Anna Matysiak, University of Warsaw
Daniela Bellani , University of Florence
Daniele Vignoli, University of Florence
The concern that robots will take over our jobs has intensified in the advanced economies where robot adoption in production has tripled since the mid-1990s. The effects of robot adoption on overall employment are not yet clear, but robots certainly increase disparities in labour market opportunities between the highly- and the low-to-medium skilled. They may also have consequences for fertility as they affect partners’ earning opportunities and division of unpaid labour. We address this issue by linking regional level data from Eurostat (NUTS-2) on fertility and employment structures by industry with data on robot adoption by industry from International Federation of Robotics. We employ multi-level models for longitudinal data with the within-region, across-region within-country and between country decomposition to estimate robot effects net of the between-region and between –country variation. We also examine whether (and which) employment policies and gender norms alleviate the impact of automation on childbearing.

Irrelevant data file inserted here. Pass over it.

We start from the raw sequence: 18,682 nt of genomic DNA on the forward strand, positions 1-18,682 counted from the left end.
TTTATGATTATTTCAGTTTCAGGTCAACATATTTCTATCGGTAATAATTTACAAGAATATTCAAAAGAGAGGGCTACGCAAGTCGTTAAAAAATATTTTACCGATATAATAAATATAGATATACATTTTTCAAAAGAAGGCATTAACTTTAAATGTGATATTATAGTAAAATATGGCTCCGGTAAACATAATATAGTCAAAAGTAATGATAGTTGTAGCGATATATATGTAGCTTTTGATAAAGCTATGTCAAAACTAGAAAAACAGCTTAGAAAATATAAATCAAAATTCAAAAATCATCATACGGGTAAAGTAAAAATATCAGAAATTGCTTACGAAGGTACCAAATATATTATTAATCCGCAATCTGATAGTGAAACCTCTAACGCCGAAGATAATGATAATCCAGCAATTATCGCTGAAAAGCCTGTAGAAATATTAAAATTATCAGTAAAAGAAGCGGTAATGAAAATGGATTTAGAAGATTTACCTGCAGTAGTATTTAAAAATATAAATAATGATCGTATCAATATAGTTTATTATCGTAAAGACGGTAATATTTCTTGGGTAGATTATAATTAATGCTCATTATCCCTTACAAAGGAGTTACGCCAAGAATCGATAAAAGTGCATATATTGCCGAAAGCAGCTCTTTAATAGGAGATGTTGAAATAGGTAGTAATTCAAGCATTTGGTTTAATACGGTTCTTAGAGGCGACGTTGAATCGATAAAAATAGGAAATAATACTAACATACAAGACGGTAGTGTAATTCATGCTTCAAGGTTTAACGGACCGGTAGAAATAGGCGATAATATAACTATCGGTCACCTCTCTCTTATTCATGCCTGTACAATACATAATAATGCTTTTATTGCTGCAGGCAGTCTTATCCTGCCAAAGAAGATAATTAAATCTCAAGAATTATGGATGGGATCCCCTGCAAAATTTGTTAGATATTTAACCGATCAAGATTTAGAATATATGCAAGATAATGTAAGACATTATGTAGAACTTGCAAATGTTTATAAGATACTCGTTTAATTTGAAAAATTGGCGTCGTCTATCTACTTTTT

Presented in Session 125. Labour Market Conditions and Fertility